- The Australian Light Horse assists in the capture of Jenin at the foot of the Judean Hills in Palestine
- No 1 Squadron of the Australian Flying Corps attacks the retreating Turkish 7th Army at Wadi al-Fara, Palestine
On 11 August 1918 Daniel Malcolm Wann received a gunshot wound to the neck as the 11th Battalion advanced near Morcourt in the closing hours of the Battle of Amiens. Daniel, aka Max, was evacuated to the 5th Australian Field Ambulance. He survived for two days before succumbing to his wounds on 13 August.
Daniel’s brother, Charles Alexander Wann, also serving on the Western Front, would die six weeks later, killed in action at St Quentin Canal on 30 September 1918.
Born in Orange in 1886, Daniel was the second son of Charles snr and Mary Ann nee Plowman. By 1903 the family had moved to Armadale in Western Australia, where Charles snr worked as a sleeper cutter.
In 1911 Daniel married Evelyn Maud Warren and settled at Bullsbrook, where Daniel worked as a teamster. The couples’ first child, Sydney Malcolm, was born in 1912, followed by Donald Charles in 1913, and Alice in 1916.
Daniel enlisted in Perth on 11 November 1916. He embarked HMAT A30 Borda at Fremantle on 29 June 1917, disembarking in Plymouth on 25 August 1917. Private Wann undertook further training at Durrington and Sutton Veny before proceeding to France in January 1918. He was taken on strength with the 11th Battalion on 22 January 1918.
On 20 June 2018 Daniel was admitted to the 3rd Australian Field Ambulance suffering from influenza. He rejoined his unit on 6 July and served for just five weeks before sustaining the injury that proved his demise.
Daniel Malcolm Wann is commemorated on panel number 64 on the Roll of Honour at the Australian War Memorial in Canberra.
The service record of Thomas Robert Rae SN 2424 tells very little about his service during World War One. The small amount of information briefly documents that he was in Egypt, went to France, spent time on furlough in England and on his return five months later was killed in action on 30 October 1917.
A letter dated 6 February 1918 from his mother to the Sydney University, where he graduated with a Bachelor of Engineering in Mining and Metallurgy in 1905, reiterates his own words regarding his time at the Western Front:
Our division went into action at Fromelles 10th July 1916. We lost in that stint 69 PC in casualties. We stayed there for 3 months and in August we went to the Somme. On Nov 5th we were again in a stunt near High Wood and immediately afterwards we came out for a spell to a little village called Cardonette about 4 miles from Amiens, there we went to a place called Waterlot Farm on the edge of the renowned Delville Wood. We went to Flers and Goudecourt [sic] in March, the Australians got to Bapaume on the 17th of March 1917 there we followed up the Infantry through Bapaume, Fremicourt, Le Boucherie and Beau Metz. This is where I left to go back to camp just outside Bapaume then came our leave.
Thomas Robert Rae was born in Orange on 18 January 1880. He was the son of George Rae (born in Roxborough, Scotland) and Margaret Bullock, who had married in Orange in 1866. The family resided at Icely but by 1881 had moved to Sydney as his father’s death is recorded there in 1881.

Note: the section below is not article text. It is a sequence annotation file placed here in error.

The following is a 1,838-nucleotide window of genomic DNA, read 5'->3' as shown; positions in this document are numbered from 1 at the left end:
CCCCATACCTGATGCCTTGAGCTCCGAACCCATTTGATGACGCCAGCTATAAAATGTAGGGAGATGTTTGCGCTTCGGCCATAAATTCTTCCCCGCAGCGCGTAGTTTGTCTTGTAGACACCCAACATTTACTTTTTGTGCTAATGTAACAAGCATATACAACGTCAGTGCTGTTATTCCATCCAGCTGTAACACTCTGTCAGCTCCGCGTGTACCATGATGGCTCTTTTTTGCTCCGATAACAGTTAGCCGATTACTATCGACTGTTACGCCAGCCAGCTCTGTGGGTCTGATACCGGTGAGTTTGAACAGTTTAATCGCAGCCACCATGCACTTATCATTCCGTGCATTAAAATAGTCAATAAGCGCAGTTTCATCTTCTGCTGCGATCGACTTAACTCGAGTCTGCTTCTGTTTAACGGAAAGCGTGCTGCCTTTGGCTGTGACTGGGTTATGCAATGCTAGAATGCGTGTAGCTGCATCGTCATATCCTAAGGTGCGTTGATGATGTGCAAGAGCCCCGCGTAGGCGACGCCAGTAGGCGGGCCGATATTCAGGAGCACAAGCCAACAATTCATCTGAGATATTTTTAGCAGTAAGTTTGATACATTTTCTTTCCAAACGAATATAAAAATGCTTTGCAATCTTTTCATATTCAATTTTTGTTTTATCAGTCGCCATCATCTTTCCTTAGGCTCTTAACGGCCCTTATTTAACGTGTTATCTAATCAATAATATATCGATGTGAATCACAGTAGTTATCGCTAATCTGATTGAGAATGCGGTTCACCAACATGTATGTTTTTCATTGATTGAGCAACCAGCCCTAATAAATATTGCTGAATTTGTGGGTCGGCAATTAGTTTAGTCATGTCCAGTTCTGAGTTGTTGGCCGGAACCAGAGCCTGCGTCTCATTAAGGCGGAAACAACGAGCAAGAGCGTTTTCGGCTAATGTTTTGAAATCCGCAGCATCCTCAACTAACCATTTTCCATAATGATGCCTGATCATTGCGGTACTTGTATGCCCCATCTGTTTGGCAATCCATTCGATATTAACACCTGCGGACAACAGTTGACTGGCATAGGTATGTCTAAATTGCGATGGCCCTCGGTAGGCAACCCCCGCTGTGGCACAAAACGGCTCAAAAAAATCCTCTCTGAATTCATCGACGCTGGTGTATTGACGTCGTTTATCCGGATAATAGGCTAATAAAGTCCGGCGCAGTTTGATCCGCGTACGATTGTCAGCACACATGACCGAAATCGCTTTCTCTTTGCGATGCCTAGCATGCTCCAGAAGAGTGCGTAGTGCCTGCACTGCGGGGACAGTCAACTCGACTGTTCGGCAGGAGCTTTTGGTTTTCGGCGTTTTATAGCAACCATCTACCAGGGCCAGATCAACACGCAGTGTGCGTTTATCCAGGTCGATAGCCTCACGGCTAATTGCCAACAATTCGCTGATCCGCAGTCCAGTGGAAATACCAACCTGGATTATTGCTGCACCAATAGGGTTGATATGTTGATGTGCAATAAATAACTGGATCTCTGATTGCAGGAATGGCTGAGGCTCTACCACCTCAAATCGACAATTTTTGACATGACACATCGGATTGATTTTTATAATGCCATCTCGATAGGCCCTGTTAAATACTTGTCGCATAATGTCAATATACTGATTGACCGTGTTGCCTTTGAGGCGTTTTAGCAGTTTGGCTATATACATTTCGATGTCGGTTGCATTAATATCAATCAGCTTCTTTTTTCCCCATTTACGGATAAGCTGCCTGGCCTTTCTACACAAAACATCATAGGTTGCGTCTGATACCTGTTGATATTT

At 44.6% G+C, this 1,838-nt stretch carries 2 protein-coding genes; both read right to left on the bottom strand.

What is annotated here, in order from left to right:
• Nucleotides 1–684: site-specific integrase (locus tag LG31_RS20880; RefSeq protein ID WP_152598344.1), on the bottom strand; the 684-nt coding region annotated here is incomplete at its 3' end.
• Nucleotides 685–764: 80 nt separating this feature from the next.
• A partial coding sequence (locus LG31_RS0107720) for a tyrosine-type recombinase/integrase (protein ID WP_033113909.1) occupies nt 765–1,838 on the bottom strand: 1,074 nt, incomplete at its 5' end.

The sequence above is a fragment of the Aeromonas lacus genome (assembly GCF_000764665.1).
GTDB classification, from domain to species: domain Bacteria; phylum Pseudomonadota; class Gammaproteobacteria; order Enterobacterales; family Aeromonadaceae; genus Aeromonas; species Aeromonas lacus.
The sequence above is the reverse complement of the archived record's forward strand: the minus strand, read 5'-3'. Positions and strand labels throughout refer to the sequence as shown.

Thomas attended Paddington Public School, then Scots College prior to enrolling in his University course. Before his enlistment on 30 August 1915 he was the Chief Surveyor at the Great Cobar Mines. His death recorded in the Daily Telegraph on 8 December 1917 stated:
He was offered a commission as captain, but he preferred to go as a sapper
Thomas embarked at Sydney for Egypt on 11 December 1915 via HMAT RMS Mooltan as part of the 12th Reinforcements of the 14th Field Company Engineers going to Tel-el-Kebir. He spent six months in Egypt prior to embarking Kinfauns Castle at Alexandria for Marseilles in June 1916. Apart from two weeks’ furlough in England Thomas spent the rest of his time surveying trenches at the front.
According to Thomas Rae’s profile on the Sydney University Beyond 1914 website he was mentioned in despatches.
Sapper Thomas Robert Rae was killed in action on 30 October 1917. Australian Red Cross Society Wounded and Missing Files contain several reports of his death. He was repairing a pill-box on Westhoek Ridge at the time and was one of the eight men who died. A further five men were wounded.
Major Henry Bachtold of the 14th Field Company of Engineers wrote to Thomas’ mother on 13 November 1917 informing her of her son’s death:
I very much regret having to inform you that your son Sapper Thomas Robert Rae was killed in action on the morning of Tuesday October 30th 1917.
A high explosive shell burst close to him and his death was instantaneous.
He was buried close to where he was hit and his grave is alongside the Westhoek – Zonnebeke Road at a cross roads some 1000 yards east of the cross roads in Westhoek.
Your son had done excellent survey work for the Company and his loss is regretted by all.
Please accept my deepest sympathy
There is no known grave for Sapper Thomas Robert Rae SN 2424. He is commemorated on panel 7 of the Ypres (Menin Gate) Memorial in Belgium, on panel number 24 on the Roll of Honour at the Australian War Memorial in Canberra, on the University of Sydney War Memorial Carillon and on the Sydney University Beyond 1914 website.
* Sharon Jameson, August 2018